Where should the justice system end and international affairs begin?
The recent lawsuit filed by Sherri Wise in the BC Supreme Court against the Islamic Republic of Iran to collect damages in connection with injuries suffered in a Jerusalem Suicide bombing in 1997 carried out by Hamas will be the first real case brought under the Justice for Victims of Terrorism Act, recently enacted, in part, to remove jurisdictional immunity for states that support terrorism (namely Iran and Syria).
Coincidentally, traditional notions of state immunity are also being challenged in the Supreme Court of Canada in the Estate of the Late Zahra (Ziba) Kazemi, et al. v. Islamic Republic of Iran. (The CBA will be intervening in the case. It is arguing that Section 3(1) of the State Immunity Act providing for state immunity in the Canadian justice system should be interpreted in light of the Convention Against Torture , which allows victims of torture redress in the legal systems of State parties.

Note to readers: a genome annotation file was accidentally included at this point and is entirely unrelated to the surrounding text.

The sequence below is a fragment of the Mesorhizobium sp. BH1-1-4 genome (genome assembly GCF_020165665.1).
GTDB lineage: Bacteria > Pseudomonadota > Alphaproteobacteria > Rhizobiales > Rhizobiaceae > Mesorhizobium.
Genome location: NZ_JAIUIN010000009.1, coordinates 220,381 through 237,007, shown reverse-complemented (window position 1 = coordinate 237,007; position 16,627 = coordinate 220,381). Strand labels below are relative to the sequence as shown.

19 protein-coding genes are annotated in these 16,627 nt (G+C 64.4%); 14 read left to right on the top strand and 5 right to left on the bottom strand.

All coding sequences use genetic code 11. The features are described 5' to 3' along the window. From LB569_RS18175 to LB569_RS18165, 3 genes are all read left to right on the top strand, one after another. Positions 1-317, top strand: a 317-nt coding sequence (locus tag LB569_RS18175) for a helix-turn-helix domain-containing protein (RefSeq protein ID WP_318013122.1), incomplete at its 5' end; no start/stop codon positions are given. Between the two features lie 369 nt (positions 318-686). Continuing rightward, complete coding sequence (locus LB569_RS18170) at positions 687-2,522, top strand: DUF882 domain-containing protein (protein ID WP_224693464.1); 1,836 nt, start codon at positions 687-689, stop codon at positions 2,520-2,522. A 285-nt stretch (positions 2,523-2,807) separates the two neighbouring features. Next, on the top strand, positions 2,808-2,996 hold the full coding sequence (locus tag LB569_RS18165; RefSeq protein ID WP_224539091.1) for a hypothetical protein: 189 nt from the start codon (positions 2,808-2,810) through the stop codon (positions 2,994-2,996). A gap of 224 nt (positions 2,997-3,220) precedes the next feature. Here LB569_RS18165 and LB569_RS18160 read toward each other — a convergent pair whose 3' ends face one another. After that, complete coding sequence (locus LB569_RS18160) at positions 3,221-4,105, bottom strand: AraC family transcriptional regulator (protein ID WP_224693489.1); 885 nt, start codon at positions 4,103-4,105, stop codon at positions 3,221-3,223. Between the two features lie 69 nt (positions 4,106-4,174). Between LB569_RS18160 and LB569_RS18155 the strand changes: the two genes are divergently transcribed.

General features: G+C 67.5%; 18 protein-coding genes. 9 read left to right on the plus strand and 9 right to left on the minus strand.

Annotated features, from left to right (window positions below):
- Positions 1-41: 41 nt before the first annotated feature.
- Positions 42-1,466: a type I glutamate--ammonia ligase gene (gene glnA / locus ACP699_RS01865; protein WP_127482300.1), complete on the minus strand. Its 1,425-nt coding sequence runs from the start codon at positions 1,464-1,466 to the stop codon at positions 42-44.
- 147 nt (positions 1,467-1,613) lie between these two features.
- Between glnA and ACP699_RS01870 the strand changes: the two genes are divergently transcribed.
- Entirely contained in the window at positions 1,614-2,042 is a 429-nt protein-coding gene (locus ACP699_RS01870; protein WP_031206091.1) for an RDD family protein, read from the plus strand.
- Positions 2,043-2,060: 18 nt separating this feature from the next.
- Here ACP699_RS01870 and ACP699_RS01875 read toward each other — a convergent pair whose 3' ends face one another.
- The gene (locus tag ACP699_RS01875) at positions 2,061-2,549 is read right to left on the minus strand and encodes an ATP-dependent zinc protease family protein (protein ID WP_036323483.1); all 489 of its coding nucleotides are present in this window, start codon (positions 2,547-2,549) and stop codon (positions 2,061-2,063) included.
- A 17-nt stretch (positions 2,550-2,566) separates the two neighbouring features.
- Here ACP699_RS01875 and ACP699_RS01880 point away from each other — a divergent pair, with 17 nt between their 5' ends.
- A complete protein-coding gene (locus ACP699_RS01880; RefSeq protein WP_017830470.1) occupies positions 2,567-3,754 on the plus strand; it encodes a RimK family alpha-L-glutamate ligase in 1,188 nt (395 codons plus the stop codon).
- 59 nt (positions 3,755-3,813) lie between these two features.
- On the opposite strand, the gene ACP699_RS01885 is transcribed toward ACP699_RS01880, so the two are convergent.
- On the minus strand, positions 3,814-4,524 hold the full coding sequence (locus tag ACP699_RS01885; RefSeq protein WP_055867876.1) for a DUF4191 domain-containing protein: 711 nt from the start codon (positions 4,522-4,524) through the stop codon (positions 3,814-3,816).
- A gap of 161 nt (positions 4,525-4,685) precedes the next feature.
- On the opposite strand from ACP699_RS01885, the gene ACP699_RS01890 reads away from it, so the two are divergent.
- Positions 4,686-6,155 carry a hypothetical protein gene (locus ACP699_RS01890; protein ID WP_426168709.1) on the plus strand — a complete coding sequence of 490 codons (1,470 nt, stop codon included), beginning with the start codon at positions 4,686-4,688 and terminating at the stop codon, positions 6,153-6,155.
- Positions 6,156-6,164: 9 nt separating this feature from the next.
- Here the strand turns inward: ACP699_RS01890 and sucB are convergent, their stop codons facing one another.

Given the prospect of at least some détente between Iran and the West, it is worth asking whether citizens exercising new rights of action against foreign governments will serve Canada’s national interest. Or will it serve to complicate efforts to ease relations with a country such as Iran? Is it worth it, considering the often limited options with respect to seizing assets to execute judgment? Indeed, the effect for victims may very well be minimal and the victories hollow.
(More after the jump)
Peter Mansbridge, lead correspondent of the CBC, well known Canadian and holder of six honourary doctorates in law opened CLC 2013 in the first plenary session on Sunday. On top of telling stories of meeting presidents and prime ministers, including being mistaken by CNN International correspondents for the President of Poland at Pope John Paul II’s funeral in 2005, Mansbridge tried to distill the essence of what it means to be a Canadian for delegates at the CLC.